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TIME Magazine Monday, Mar.

16, 1942 World Battlefronts: BATTLE OF THE ATLANTIC: Jakie to Davy An hour and a half before sunrise Seaman Richard Dors looked at a thermometer scale in the forward engine room and read off the temperature of the choppy Atlantic outside. It was 38. Before the first crack of day Seaman Dors was in that cold water and glad to be still alive. Destroyers are built to hand out punishment, not to take it. If a lurking submarine gets in the first punch, they have not much chance, especially old four-pipers like the Jacob Jones. The "Jakie," as her crew called her, was off Cape May, N.J. when the first torpedo crumpled her bow, probably killing every officer and man on the bridge and most of the men in the forward sleeping quarters. Less than a minute later, a second torpedo blew in the stern, exploding some of the destroyer's own depth charges. Four men tried to launch a lifeboat, but it was no use: the explosions had wrecked the davits. Realizing that they would have to drop life rafts and jump after them into the numbing black water, the four sailors went to the galley and gulped hot coffee from soup ladles. From the store room they got heavy underwear and put on three suits apiece under their life jackets. Then they went overside. The bow and stern of the Jacob Jones broke off and sank, leaving the center section afloat. Dozens of men were in the water, some of them looking for rafts and calling for help. Seaman Dors left his raft, swam back to the hulk, tried to cut more rafts loose. He failed. When the water reached his ankles he shoved off again, found another raft. The rest of the "Jakie" went down with a mighty explosion that tossed nearby swimmers into the air like popcorn. The sun was high in the sky when a rescue boat found the survivors: Dors and ten other enlisted men. Normal complement of the destroyer: 122 officers and men.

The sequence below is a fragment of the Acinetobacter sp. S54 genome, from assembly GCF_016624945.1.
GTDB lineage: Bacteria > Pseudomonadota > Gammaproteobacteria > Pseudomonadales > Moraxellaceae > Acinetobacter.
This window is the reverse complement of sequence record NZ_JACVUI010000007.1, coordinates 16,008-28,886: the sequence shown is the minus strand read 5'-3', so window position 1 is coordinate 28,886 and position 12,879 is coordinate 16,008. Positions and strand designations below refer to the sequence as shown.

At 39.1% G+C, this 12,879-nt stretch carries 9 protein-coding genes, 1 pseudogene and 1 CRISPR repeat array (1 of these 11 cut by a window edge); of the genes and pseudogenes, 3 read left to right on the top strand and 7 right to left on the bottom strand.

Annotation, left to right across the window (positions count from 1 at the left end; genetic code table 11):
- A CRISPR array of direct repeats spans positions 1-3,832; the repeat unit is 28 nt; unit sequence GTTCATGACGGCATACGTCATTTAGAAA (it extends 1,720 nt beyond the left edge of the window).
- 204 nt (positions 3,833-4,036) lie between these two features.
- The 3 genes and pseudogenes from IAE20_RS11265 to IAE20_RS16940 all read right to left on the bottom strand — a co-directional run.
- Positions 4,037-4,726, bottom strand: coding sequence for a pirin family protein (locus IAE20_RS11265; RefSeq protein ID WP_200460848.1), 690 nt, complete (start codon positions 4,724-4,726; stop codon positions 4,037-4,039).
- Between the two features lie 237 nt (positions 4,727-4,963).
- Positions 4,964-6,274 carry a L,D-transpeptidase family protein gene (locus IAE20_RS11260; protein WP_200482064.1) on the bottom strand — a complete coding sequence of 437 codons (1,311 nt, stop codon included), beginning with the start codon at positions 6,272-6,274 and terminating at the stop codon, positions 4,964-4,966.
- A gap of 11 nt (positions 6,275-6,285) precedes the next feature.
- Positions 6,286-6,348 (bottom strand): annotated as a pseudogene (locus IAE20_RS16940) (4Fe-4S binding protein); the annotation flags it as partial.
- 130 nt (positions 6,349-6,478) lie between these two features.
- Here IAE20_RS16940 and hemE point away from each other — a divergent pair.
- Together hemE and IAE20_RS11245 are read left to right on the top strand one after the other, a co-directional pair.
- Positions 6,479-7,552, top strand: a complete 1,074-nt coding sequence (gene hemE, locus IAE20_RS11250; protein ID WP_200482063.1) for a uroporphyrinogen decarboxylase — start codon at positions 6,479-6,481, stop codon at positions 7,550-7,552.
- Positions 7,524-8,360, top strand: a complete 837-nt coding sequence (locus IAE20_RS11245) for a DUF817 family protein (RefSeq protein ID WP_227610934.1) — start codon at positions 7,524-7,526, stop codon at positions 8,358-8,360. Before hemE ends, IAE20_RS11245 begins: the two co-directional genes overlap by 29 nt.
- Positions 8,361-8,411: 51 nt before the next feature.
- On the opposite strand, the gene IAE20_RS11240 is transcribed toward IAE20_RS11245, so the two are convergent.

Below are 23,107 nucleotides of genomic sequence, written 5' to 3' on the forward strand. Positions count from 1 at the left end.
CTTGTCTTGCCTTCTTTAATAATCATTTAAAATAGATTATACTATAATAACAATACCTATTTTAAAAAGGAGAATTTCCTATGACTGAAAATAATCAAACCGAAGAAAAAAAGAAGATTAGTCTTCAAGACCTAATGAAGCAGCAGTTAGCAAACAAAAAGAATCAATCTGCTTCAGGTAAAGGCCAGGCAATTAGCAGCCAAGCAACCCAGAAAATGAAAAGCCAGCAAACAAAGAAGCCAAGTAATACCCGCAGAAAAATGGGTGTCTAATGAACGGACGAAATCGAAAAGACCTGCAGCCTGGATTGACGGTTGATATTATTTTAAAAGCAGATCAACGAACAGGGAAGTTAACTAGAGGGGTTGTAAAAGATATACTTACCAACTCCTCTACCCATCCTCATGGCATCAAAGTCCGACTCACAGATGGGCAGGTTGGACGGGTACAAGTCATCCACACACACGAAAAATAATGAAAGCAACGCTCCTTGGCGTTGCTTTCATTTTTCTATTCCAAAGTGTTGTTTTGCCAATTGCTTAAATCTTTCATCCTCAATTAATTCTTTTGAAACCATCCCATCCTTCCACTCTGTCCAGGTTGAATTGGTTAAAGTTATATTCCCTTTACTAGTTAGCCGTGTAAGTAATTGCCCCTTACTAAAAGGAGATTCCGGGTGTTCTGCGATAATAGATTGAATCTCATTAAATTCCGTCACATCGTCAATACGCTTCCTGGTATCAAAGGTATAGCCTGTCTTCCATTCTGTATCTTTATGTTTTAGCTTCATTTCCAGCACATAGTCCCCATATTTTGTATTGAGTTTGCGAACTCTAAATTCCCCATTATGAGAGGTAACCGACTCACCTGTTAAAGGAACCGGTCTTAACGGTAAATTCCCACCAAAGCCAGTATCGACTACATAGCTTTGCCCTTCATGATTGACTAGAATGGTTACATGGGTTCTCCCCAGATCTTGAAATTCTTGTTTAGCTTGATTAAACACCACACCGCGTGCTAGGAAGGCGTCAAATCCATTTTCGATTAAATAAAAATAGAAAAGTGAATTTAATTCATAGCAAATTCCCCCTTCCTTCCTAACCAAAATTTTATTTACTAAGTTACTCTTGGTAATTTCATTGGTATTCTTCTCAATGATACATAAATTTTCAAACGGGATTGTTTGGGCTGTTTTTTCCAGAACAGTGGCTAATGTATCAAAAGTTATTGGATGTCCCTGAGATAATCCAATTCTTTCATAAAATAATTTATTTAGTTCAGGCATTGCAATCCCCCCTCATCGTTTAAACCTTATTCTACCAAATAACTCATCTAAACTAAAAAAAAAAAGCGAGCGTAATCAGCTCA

First U.S. warship ever torpedoed in her own coastal waters, the Jacob Jones was the second U.S. destroyer named for the Commodore Jacob Jones who captured the British brig Frolic in the War of 1812. Her predecessor was the only U.S. destroyer lost to enemy action in World War I: in the winter of 1917 she was torpedoed 400 miles out of Brest by U-boat Commander Hans Rose, who hit her at 3,000 yards, the longest successful torpedo shot on record. The Navy, which does not believe in ill omens, will no doubt soon launch a sleek, new Jacob Jones III, and before the shakedown cruise is over the crew will call her "Jakie."